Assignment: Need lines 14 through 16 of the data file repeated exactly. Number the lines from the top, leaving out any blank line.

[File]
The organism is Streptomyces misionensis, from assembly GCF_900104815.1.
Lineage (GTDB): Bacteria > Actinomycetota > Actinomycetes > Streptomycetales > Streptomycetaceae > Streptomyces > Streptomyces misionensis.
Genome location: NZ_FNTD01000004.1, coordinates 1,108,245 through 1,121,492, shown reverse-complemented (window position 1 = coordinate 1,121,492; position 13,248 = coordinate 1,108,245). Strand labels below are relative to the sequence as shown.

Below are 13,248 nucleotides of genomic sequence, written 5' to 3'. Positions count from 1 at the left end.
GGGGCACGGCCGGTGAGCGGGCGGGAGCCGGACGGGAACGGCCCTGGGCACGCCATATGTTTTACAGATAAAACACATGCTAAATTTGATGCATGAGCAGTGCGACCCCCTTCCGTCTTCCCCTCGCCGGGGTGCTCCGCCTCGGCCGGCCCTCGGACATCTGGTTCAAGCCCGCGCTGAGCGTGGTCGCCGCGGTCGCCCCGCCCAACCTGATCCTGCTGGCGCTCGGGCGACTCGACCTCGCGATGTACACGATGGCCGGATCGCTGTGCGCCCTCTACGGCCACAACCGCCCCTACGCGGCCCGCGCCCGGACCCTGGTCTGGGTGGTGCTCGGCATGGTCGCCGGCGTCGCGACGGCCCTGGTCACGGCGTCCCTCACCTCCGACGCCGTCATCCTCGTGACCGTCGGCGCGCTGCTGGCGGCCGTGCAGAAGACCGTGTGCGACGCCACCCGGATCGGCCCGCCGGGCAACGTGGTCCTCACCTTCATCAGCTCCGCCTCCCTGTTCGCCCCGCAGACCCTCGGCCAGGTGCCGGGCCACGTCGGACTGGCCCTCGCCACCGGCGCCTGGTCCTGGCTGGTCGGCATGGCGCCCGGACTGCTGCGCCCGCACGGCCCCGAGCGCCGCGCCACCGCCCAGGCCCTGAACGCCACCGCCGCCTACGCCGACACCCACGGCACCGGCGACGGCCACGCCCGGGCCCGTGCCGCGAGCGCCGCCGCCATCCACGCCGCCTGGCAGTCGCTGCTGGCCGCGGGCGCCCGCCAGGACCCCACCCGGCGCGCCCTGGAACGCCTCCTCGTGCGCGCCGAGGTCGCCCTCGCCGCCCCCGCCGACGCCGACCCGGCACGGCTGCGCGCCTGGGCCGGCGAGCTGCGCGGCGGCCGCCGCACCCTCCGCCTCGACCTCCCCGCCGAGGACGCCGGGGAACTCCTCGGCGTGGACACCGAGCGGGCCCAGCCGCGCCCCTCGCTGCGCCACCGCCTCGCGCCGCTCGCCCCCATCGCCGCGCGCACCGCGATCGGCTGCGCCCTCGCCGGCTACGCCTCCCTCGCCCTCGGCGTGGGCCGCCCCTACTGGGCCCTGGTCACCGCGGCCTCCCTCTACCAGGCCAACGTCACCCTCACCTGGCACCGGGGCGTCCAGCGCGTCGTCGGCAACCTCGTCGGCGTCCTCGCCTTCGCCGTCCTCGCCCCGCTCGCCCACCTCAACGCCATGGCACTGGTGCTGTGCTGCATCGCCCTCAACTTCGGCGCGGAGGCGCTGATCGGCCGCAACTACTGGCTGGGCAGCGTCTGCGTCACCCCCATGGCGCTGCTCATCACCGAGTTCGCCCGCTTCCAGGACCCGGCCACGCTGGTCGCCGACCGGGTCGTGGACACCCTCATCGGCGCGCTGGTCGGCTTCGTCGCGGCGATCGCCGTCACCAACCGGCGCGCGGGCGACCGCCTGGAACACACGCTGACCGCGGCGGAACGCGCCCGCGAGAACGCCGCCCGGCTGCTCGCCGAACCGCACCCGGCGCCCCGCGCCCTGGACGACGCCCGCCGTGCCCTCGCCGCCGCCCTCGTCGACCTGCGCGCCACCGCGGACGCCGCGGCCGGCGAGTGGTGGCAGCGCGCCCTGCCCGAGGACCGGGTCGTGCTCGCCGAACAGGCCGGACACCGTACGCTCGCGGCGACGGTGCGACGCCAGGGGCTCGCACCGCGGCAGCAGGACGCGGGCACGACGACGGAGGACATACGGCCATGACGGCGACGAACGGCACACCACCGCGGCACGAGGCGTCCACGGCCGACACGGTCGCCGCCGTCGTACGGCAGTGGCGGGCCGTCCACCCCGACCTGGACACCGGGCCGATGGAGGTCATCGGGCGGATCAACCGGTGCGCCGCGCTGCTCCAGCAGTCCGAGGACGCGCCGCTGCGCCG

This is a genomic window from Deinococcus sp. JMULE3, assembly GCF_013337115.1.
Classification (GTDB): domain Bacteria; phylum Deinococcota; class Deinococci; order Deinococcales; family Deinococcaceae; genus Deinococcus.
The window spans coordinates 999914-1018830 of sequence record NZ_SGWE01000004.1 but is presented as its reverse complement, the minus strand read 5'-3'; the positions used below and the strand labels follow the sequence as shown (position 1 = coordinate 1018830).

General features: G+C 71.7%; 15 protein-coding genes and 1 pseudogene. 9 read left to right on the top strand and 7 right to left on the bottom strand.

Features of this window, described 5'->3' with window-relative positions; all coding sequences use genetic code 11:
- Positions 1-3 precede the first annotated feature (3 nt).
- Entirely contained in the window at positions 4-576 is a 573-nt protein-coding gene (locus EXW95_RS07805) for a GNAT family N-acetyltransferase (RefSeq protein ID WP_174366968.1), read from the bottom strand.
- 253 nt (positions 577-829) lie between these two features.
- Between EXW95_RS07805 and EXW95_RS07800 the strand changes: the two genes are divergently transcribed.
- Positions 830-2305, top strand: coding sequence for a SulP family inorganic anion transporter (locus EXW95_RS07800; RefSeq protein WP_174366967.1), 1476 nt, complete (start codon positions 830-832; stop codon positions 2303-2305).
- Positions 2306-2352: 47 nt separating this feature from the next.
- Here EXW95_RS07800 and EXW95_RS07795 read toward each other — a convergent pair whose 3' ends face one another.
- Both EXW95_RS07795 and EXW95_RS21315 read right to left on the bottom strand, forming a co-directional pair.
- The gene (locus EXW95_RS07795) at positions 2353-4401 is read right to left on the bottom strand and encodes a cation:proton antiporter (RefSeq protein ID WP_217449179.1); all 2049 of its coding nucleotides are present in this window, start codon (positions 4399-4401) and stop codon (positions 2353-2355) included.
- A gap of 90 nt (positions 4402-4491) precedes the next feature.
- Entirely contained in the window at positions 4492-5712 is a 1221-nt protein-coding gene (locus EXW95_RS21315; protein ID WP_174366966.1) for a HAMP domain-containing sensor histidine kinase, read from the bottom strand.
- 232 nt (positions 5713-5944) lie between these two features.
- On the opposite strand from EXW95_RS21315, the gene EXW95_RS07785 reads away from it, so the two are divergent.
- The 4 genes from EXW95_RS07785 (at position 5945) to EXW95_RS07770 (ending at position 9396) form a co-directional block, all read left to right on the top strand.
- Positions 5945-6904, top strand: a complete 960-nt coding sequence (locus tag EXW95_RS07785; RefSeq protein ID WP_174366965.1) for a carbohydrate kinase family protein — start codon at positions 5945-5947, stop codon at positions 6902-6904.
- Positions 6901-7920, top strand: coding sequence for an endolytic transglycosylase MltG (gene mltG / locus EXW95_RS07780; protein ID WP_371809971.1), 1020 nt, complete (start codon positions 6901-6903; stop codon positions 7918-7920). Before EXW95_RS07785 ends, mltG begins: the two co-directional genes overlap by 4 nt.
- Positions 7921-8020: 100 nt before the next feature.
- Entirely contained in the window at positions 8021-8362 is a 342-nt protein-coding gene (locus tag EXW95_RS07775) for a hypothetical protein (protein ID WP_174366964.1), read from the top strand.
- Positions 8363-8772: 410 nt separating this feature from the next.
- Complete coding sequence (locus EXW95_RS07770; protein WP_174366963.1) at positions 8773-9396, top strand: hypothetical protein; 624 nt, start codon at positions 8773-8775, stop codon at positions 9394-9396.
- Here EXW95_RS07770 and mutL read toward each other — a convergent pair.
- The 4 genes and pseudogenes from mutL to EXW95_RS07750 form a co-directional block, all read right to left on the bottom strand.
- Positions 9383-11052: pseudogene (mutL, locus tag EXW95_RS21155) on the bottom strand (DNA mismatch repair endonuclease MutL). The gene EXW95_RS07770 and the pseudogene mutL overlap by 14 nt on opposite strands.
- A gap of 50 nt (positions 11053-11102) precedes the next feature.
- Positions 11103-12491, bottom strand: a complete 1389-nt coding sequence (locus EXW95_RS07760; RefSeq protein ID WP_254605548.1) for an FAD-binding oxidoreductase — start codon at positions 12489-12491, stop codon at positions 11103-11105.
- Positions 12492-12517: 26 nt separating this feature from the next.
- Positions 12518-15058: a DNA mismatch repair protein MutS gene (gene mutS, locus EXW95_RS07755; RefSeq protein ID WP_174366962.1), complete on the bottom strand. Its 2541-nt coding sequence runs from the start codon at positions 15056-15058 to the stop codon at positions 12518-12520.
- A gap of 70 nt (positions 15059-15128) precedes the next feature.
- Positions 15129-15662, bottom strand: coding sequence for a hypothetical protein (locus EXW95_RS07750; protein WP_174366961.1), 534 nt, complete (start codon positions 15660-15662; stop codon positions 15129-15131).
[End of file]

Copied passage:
- Between EXW95_RS07805 and EXW95_RS07800 the strand changes: the two genes are divergently transcribed.
- Positions 830-2305, top strand: coding sequence for a SulP family inorganic anion transporter (locus EXW95_RS07800; RefSeq protein WP_174366967.1), 1476 nt, complete (start codon positions 830-832; stop codon positions 2303-2305).
- Positions 2306-2352: 47 nt separating this feature from the next.